10. Blackhat ($4.1 million / $4.7 million)

Check BoxOffice on Sunday for official weekend estimates from the studios.

Follow Shawn Robbins and BoxOffice on Twitter

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Friday Update #2: Sources tell BoxOffice that American Sniper is on pace for $56 million-$58 million over the 4-day weekend. A debut that high would be a new January record, topping the $48.6 million 4-day haul that Ride Along posted during the same weekend last year. At 84, director Clint Eastwood will also snag his biggest wide opening of all time. The Oscar-winning helmer's previous best was Gran Torino's $29.5 million tally in January 2009.

Paddington and The Wedding Ringer are performing quite well. Both films are set to open in the $25 million-$30 million range. 

Blackhat is on pace to end up with less than $10 million over four days. It's clear that the cyber thriller is losing the attention of key male demos to Sniper.

Check back tomorrow for updated projections and official studio numbers.

Friday Update #1: Warner Bros. reports that American Sniper earned an impressive $5.3 million haul from Thursday evening shows. Clint Eastwood's latest was already tracking really well before getting a boost from six Oscar nominations--including Best Picture and Best Actor--yesterday.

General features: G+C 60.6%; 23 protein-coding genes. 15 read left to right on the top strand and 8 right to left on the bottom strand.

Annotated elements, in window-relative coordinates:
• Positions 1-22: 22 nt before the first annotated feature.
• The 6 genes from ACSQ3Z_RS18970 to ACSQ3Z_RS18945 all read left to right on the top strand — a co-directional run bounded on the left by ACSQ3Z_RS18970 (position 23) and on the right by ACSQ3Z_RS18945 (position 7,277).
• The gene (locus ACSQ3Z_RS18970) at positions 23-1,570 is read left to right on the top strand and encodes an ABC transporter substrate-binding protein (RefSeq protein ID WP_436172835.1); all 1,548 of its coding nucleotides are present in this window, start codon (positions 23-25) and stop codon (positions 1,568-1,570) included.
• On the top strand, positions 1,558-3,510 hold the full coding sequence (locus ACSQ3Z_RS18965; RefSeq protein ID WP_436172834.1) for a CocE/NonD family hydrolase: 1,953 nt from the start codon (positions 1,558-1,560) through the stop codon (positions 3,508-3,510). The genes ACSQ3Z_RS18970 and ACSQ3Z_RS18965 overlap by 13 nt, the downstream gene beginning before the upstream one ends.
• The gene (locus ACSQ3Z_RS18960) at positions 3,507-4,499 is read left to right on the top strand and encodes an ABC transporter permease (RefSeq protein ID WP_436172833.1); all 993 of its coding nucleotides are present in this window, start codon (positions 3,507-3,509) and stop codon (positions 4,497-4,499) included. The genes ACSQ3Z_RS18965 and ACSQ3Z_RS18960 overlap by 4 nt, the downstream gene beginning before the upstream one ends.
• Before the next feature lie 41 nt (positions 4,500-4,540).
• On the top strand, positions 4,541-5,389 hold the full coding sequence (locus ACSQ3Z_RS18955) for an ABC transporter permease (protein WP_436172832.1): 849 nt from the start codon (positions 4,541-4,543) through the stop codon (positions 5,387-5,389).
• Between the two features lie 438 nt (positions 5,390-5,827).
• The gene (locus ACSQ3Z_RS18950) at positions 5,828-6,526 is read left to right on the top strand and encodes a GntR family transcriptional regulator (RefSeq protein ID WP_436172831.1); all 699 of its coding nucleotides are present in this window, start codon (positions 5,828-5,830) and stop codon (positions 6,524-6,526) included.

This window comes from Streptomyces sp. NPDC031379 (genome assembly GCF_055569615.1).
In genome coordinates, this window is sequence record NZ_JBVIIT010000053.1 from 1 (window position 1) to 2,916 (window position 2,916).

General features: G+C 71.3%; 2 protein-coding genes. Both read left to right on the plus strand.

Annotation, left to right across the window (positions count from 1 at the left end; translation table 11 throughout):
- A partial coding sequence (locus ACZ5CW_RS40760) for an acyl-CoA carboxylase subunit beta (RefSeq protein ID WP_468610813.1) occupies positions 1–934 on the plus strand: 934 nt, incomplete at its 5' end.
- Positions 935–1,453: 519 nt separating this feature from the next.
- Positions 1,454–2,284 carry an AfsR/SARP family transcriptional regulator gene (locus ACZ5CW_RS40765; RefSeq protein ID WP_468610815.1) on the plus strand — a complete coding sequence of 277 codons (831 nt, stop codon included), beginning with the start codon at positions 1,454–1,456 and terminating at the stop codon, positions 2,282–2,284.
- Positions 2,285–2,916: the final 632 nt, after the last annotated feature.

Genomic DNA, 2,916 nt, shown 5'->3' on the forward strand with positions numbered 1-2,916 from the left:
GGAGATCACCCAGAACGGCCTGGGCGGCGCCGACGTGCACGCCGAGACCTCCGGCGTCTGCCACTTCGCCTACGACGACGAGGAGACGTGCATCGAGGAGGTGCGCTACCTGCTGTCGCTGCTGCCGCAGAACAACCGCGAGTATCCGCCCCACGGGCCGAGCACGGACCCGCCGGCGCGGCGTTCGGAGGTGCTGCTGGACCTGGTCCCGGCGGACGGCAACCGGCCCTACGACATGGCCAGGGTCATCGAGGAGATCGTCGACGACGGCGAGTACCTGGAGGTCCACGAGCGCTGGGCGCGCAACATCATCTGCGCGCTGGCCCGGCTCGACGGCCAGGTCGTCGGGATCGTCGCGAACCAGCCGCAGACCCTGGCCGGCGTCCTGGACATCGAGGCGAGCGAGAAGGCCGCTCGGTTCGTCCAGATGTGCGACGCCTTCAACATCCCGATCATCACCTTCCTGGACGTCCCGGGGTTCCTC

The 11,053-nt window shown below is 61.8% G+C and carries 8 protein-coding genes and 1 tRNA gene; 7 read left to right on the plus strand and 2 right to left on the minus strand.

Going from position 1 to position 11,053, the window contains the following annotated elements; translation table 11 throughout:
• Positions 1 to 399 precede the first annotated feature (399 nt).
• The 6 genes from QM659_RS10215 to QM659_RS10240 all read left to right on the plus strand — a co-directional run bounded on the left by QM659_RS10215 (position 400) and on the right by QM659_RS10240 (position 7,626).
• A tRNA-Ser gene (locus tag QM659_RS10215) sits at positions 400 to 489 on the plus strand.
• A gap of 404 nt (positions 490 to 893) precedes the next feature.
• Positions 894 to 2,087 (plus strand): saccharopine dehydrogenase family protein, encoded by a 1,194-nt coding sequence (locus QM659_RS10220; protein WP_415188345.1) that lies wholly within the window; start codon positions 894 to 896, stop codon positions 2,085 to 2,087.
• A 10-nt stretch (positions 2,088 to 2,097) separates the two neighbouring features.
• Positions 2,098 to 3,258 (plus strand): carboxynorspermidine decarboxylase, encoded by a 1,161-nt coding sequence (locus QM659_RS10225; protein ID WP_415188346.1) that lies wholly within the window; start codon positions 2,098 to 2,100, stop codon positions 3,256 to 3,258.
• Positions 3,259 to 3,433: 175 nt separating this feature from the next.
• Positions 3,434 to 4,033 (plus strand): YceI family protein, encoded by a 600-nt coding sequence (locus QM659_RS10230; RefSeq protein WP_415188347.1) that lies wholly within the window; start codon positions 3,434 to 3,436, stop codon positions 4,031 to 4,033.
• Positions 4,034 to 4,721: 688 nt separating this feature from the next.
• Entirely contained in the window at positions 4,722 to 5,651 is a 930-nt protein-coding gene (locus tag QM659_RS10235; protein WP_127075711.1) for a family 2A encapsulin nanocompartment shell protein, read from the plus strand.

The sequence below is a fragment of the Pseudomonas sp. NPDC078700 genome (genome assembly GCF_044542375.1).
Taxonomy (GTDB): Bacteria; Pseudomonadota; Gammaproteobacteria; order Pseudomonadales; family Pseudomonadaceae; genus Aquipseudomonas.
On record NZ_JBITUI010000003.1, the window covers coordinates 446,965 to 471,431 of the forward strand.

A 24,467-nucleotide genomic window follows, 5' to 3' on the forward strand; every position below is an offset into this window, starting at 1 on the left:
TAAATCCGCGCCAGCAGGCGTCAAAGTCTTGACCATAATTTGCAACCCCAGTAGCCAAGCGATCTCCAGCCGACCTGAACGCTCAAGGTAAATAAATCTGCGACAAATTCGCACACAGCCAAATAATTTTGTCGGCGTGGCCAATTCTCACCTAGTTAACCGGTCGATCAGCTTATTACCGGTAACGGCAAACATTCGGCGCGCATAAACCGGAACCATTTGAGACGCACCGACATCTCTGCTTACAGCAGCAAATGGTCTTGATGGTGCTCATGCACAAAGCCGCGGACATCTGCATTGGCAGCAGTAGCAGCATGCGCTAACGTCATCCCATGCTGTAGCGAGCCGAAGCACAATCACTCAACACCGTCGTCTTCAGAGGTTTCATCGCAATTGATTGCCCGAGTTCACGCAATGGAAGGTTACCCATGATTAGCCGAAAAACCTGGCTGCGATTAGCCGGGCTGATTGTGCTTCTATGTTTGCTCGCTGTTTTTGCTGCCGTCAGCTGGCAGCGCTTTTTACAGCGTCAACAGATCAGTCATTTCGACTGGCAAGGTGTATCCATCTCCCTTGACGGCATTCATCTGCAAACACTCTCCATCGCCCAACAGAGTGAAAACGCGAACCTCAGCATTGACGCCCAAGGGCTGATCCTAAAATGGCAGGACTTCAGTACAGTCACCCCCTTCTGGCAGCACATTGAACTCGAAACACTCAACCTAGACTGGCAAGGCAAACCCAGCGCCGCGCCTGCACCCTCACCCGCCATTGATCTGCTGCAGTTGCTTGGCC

By comparison, Sniper's early haul is leagues above comparable titles. Lone Survivor earned $1.5 million from Thursday shows last January, Captain Phillips earned $0.6 million in October 2013, and Act of Valor took $1.1 million almost three years ago. American Sniper clearly has a big weekend ahead.

Meanwhile, sources report that Blackhat started with a much slower $179,000 from 1,755 locations.

More as it comes...

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By Daniel Garris

Fox's Taken 3 took in $1.74 million on Thursday to lead the daily box office for a seventh straight day. Yesterday will mark the final day in first place for Taken 3, as Warner's American Sniper is set to dominate this weekend after taking in an estimated $5.3 million on Thursday night (which will be counted towards Friday's performance). With moviegoers turning their attention more towards American Sniper and the other Best Picture nominees yesterday, Taken 3 was down a very sharp 18 percent from Wednesday. Taken 3 exceeded expectations this week with a first place seven-day start of $48.79 million. That places the film a reasonable 24 percent behind the $64.26 million seven-day take of 2012's Taken 2.

Selma held steady in second place with $1.12 million. With aid from its Best Picture nomination and from the approaching Martin Luther King holiday weekend, the critically acclaimed drama from Paramount was up a strong 12 percent over Wednesday. Selma placed in second for the week with a softer than expected $15.38 million. The film has grossed $17.66 million to date and is likely to hold up very well over the holiday weekend.

Fellow Best Picture nominee The Imitation Game was up one spot and 10 percent from Wednesday to place in third on Thursday with $0.829 million. The Weinstein Company release finished in sixth for the week with $10.39 million. That was down a slim 1 percent from the previous week and brings the film's domestic total to a very promising $43.61 million through seven weeks of release.